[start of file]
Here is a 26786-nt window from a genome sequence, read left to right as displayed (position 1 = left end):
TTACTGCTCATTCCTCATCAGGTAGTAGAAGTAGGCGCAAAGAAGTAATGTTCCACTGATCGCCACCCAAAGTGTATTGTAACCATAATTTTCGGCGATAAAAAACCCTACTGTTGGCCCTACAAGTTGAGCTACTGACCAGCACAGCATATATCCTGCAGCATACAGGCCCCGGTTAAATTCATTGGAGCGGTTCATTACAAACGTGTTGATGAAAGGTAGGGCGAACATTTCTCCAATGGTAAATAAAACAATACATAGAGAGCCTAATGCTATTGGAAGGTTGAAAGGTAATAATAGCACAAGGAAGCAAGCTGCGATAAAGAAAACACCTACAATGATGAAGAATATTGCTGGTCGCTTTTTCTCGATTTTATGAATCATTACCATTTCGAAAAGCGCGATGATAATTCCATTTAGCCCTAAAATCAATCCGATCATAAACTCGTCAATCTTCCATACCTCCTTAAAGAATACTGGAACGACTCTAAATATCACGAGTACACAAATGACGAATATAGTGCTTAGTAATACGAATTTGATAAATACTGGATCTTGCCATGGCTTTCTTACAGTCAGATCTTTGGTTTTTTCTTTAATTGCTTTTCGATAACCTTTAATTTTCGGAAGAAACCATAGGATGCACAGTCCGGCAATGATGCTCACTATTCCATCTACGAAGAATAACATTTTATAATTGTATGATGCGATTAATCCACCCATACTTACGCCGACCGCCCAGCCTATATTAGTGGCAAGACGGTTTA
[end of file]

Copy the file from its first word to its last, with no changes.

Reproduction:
Here is a 26786-nt window from a genome sequence, read left to right as displayed (position 1 = left end):
TTACTGCTCATTCCTCATCAGGTAGTAGAAGTAGGCGCAAAGAAGTAATGTTCCACTGATCGCCACCCAAAGTGTATTGTAACCATAATTTTCGGCGATAAAAAACCCTACTGTTGGCCCTACAAGTTGAGCTACTGACCAGCACAGCATATATCCTGCAGCATACAGGCCCCGGTTAAATTCATTGGAGCGGTTCATTACAAACGTGTTGATGAAAGGTAGGGCGAACATTTCTCCAATGGTAAATAAAACAATACATAGAGAGCCTAATGCTATTGGAAGGTTGAAAGGTAATAATAGCACAAGGAAGCAAGCTGCGATAAAGAAAACACCTACAATGATGAAGAATATTGCTGGTCGCTTTTTCTCGATTTTATGAATCATTACCATTTCGAAAAGCGCGATGATAATTCCATTTAGCCCTAAAATCAATCCGATCATAAACTCGTCAATCTTCCATACCTCCTTAAAGAATACTGGAACGACTCTAAATATCACGAGTACACAAATGACGAATATAGTGCTTAGTAATACGAATTTGATAAATACTGGATCTTGCCATGGCTTTCTTACAGTCAGATCTTTGGTTTTTTCTTTAATTGCTTTTCGATAACCTTTAATTTTCGGAAGAAACCATAGGATGCACAGTCCGGCAATGATGCTCACTATTCCATCTACGAAGAATAACATTTTATAATTGTATGATGCGATTAATCCACCCATACTTACGCCGACCGCCCAGCCTATATTAGTGGCAAGACGGTTTA